(CNN) -- In a pair of landmark studies, two groups of scientists announced Tuesday that they have reprogrammed human skin cells to act like embryonic stem cells, whose potential to mature into any other kind of cell in the body may ultimately prove key to curing a number of diseases.
One of the breakthrough teams works in the lab of James Thomson, here with lab manager Jessica Antosiewicz.
Researchers have long considered research into embryonic stem cells as a promising avenue to replacing certain disease-damaged cells.
For example, diabetes results when the pancreas cells that produce insulin are damaged or die. If those cells could be replaced by healthy cells, the disease might be cured.
The work is also promising in the areas of Parkinson's disease and spinal cord injury.
But the destruction of embryos inherent in such work has raised a raft of ethical, legal and political questions. Tuesday's announcement may allow scientists to sidestep those concerns.
"This is the beginning of the end of the controversy," researcher James Thomson, of the University of Wisconsin-Madison, told reporters in a conference call. Thomson, who wrote one of Tuesday's papers, developed the first human embryonic stem-cell line almost a decade ago.
Both papers reported a new, simple method that reprograms human skin cells to act like embryonic stem cells. CNN's Elizabeth Cohen explains the stem cell advance »
In the other paper, published in the online journal Cell, a group led by Shinya Yamanaka of Kyoto University reported that inserting four genes into human skin cells reprogrammed them into what scientists call "induced pluripotent cells" (iPS) -- which look and act like stem cells.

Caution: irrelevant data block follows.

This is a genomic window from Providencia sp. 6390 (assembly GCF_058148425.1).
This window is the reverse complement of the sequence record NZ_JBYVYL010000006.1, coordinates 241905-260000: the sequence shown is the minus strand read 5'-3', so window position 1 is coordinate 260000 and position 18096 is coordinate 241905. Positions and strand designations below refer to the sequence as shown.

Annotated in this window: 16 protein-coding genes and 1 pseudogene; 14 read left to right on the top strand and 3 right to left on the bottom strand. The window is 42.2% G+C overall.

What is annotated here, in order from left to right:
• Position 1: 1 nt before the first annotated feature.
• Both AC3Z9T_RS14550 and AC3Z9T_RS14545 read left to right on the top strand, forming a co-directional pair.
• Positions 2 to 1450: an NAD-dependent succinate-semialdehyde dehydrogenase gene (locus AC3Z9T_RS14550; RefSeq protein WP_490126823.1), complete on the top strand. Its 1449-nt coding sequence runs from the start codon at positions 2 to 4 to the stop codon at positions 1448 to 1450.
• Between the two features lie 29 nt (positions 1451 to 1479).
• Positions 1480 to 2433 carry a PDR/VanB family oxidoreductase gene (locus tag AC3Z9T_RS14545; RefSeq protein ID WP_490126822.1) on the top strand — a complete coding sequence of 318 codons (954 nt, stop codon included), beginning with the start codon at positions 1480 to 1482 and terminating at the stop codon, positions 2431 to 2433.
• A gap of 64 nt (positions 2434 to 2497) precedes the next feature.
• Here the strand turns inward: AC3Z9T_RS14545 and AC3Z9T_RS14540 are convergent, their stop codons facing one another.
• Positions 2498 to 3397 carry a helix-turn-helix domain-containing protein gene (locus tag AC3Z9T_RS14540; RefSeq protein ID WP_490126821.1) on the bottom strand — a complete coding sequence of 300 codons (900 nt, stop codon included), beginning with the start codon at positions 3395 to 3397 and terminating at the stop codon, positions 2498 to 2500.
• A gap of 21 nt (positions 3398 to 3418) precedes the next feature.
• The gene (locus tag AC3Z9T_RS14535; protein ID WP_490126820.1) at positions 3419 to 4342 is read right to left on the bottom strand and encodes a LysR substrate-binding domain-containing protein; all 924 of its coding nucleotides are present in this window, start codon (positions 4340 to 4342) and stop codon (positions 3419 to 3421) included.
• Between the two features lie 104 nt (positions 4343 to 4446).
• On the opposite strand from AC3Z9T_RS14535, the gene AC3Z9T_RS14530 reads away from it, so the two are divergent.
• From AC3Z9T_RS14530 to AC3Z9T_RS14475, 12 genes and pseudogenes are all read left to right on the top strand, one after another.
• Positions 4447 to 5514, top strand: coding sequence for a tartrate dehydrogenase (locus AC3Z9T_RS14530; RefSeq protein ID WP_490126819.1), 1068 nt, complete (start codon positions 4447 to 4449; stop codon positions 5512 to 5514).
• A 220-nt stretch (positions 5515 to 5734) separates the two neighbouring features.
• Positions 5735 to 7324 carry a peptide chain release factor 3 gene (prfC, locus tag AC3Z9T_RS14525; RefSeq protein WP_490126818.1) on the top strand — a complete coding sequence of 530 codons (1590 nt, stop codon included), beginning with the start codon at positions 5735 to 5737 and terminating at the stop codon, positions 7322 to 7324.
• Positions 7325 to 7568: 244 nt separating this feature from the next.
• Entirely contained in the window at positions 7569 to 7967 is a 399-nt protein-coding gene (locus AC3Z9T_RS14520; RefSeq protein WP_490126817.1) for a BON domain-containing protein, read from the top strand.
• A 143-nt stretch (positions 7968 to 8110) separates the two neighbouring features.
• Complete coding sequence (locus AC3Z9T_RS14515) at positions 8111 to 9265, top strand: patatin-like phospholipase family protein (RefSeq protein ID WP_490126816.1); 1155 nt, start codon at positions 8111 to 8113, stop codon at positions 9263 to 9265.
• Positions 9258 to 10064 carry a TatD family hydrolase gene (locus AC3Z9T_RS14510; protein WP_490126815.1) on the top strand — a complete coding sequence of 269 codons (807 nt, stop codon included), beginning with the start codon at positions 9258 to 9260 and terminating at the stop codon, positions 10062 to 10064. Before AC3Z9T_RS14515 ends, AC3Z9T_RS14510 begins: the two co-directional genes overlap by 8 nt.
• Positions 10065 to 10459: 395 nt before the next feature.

The cells were taken from a 36-year-old woman's face and a 69-year-old man's connective tissue.
Studying the differences in the techniques used by the two groups may help researchers figure out how to turn back the developmental clock, Yamanaka said.
But he said it is unclear how closely the new cells mimic stem cells. "Further studies are required to determine whether iPS cells can replace human embryonic stem cells," he said.
Last year -- using mouse cells -- Yamanaka proved that this process of reprogramming "adult" stem cells to an embryonic state was possible.
The paper from the study led by Thomson, published in the online journal Science, says the group reported that it reprogrammed human skin cells from a baby's foreskin.
Two of the genes Thomson used to convert the cells are different from those used by Yamanaka.
Despite the scientists' excitement, much work remains to be done before the advances can be used to treat disease in people, they said.
In both studies, the induced cells that were formed contained several copies of viruses that were used to insert the genes into the skin cells. "Those could easily lead to mutations that might cause tumors in tissues grown from the cells," an editorial accompanying the Science report said.
But researchers said further advances may overcome that drawback.
"This is an exciting advance" said Dr. John Gearhart, a stem-cell researcher at the Johns Hopkins School of Medicine, who was not involved in either study. "This opens up a huge field for researchers."
However, Gearhart said, scientists "shouldn't abandon embryonic stem cell research" because the safety of the new cells has to be established.
In a written statement, the White House said President Bush was "very pleased" with the reports.
"By avoiding techniques that destroy life, while vigorously supporting alternative approaches, President Bush is encouraging scientific advancement within ethical boundaries."
Bush has twice vetoed bills that would have eased restrictions on the use of federal funds for research involving embryonic stem cells.
Stem cell research is not banned. Private research using embryonic stem cells is allowed, but federal money -- the largest single source of funding for such work -- is limited to research involving embryonic stem cells that were created before August 2001, when Bush announced that federal funds could be used only for work on lines already in existence.
Some researchers say the cells left available are not useful for current work. E-mail to a friend
CNN's Miriam Falco contributed to this report.
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